After a string of unsuccessful court battles aimed at reclaiming Monarch Beach, Laguna Niguel officials say they are resigned to being "landlocked" and will give up the fight.
The city has struggled for four years to regain the 1 1/2-mile ocean strip, which was detached from the Laguna Niguel community after Monarch Beach residents voted to incorporate with Dana Point.
The battle for the tax-rich parcel, which includes the posh Ritz-Carlton resort, has been bitter, at times straining the relationship between Laguna Niguel and Dana Point. Residents in Laguna Niguel, which had once been pitched as "Sea Country" by realtors, were particularly stung by losing the city's only link to the ocean.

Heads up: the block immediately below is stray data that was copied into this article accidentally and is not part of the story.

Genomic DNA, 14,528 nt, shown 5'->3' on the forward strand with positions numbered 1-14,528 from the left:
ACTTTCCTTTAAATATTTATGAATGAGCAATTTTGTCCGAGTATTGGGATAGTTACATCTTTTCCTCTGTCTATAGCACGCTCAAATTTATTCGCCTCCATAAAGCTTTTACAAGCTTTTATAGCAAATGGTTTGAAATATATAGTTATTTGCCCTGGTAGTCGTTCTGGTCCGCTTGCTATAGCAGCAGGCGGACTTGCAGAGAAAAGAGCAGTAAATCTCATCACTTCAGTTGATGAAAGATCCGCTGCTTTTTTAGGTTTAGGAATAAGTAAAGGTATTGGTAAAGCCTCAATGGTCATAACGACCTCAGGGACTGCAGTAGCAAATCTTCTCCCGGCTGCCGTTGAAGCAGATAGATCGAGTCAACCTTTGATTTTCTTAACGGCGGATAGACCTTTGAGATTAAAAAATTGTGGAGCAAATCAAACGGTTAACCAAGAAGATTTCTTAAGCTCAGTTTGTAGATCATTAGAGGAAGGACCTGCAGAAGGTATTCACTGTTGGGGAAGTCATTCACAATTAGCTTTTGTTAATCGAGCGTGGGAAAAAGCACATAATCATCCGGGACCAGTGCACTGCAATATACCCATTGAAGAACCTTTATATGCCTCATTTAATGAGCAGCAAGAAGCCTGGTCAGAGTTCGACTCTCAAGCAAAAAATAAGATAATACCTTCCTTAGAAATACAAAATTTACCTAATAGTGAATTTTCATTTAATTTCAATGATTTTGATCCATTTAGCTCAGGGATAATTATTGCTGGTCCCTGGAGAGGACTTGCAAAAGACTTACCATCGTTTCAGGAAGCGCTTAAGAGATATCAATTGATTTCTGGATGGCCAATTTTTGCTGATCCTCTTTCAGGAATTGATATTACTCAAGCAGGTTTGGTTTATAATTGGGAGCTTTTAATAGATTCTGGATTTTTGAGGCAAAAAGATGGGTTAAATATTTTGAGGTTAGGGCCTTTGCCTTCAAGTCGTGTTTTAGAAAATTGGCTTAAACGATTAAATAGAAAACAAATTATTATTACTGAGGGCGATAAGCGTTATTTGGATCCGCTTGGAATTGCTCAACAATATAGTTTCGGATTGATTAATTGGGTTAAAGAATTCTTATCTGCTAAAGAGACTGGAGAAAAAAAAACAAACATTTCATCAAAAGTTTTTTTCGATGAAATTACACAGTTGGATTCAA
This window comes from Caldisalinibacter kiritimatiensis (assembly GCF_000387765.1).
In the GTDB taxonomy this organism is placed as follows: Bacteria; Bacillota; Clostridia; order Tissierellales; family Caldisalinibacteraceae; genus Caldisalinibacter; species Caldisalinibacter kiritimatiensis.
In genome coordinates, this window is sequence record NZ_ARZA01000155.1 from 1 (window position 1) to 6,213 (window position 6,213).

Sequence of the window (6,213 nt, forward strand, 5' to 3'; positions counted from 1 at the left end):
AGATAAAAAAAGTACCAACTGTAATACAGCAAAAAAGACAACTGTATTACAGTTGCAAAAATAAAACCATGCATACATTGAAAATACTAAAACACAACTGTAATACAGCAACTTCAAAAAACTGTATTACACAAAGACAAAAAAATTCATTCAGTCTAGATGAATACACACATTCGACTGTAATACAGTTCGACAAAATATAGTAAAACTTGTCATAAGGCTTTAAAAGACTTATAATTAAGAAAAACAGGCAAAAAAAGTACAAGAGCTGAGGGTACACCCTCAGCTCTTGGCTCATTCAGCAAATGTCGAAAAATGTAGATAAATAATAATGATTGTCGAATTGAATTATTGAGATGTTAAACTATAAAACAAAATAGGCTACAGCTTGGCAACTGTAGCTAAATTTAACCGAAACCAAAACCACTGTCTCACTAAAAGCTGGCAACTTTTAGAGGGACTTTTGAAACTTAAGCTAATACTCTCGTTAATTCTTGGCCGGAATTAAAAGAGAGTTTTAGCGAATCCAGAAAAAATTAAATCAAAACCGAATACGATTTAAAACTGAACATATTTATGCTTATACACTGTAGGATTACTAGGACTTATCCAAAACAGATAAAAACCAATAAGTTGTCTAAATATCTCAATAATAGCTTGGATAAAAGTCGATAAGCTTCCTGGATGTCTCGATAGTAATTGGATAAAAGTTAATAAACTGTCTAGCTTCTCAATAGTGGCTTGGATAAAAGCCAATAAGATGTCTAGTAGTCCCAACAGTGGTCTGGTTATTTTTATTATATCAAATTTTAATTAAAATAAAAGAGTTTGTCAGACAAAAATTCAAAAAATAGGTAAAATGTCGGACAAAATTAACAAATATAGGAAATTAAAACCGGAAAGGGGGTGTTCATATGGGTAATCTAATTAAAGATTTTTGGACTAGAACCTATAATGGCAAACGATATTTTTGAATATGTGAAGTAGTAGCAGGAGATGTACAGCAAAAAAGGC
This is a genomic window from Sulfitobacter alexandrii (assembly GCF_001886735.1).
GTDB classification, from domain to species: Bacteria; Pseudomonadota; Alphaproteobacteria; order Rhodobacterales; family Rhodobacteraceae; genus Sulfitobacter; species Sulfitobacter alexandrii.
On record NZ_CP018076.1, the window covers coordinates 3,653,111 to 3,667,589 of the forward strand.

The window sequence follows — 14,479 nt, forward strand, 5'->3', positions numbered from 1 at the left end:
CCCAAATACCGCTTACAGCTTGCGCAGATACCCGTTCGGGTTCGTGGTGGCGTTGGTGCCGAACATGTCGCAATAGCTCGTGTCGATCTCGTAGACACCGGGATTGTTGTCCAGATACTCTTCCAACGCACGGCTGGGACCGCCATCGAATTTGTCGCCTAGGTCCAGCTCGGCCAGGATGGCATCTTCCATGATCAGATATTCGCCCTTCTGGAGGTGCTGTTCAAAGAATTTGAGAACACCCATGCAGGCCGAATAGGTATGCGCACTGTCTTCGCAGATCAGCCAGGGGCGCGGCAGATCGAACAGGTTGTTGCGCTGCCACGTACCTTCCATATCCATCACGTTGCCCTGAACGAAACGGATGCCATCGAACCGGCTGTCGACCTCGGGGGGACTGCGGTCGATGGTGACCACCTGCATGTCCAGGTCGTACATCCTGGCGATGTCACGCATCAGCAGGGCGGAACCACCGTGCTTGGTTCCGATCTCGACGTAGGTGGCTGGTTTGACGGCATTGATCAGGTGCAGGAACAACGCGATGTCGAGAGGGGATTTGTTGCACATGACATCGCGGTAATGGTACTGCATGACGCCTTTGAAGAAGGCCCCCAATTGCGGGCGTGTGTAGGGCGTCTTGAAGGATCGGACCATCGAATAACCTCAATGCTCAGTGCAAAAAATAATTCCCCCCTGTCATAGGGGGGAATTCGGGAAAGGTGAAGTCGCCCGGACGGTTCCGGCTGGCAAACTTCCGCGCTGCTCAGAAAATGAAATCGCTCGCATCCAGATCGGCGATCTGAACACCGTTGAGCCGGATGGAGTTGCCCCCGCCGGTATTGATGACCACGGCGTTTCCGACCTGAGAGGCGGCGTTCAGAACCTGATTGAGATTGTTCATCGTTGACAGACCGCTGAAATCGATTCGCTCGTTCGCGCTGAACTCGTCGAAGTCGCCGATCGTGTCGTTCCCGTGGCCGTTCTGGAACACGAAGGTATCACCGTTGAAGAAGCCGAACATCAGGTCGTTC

However, with community support for the legal battle on the wane, Councilman Paul M. Christiansen said this week that city leaders have decided "with deepest regrets" to drop the matter.
"I'm confident that all the citizens of Laguna Niguel will remember that we were ripped off politically of our planned community coastline and its tax base," Christiansen said. "I think it's just deeply unfortunate that the courts and the politicians in Santa Ana caused Laguna Niguel to become a landlocked community."